STP859: Study of Stress Corrosion Cracking Susceptibility of Type 316L Stainless Steel In Vitro

    Sheehan, JP
    Metallurgist, vice president, and president, Packer Engineering Associates, Inc., Naperville, IL

    Morin, CR
    Metallurgist, vice president, and president, Packer Engineering Associates, Inc., Naperville, IL

    Packer, KF
    Metallurgist, vice president, and president, Packer Engineering Associates, Inc., Naperville, IL

    Pages: 14    Published: Jan 1985


    Abstract

    Post-failure analyses of Type 316L stainless steel implants have frequently implicated stress corrosion cracking as the mode of failure. If stress corrosion cracking of this stainless steel is likely in vivo, this material would have questionable utility for such applications. However, this material is widely used by manufacturers and approved by government regulating agencies. This study was designed to critically evaluate this issue. No susceptibility to stress corrosion cracking of 316L was found in manufactured implants or in specimens from implant quality material in vitro by both static loading and slow strain rate testing techniques. An adjunct in vitro fatigue study disclosed multiple fatigue cracks with branching tendencies. It is concluded that crack branching and secondary cracking in 316L implants are not adequate indicia of stress corrosion cracking of implants.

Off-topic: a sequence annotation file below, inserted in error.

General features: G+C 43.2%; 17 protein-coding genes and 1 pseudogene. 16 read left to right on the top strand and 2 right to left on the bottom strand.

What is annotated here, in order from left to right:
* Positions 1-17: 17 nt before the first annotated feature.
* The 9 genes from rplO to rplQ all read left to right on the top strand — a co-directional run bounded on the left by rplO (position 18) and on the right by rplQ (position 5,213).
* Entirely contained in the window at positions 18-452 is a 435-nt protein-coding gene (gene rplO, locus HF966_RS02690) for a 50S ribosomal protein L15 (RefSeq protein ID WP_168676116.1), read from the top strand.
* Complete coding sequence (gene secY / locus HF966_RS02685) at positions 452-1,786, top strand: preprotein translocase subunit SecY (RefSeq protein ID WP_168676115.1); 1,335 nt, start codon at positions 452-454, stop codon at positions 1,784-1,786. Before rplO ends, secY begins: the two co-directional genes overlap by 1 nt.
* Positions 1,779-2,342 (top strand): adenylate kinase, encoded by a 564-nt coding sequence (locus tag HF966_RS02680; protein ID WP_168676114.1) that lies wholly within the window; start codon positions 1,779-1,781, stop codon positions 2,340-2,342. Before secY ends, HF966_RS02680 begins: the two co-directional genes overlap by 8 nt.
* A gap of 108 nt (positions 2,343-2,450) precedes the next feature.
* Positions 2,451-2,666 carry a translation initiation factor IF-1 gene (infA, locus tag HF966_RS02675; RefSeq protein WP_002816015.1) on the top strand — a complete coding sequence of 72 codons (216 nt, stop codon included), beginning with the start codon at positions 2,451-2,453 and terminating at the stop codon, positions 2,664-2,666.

Keywords:

    implant materials, fatigue (materials), stainless steels, corrosion, cracking, stress, strain rate


    Paper ID: STP33241S

    Committee/Subcommittee: F04.19

    DOI: 10.1520/STP33241S


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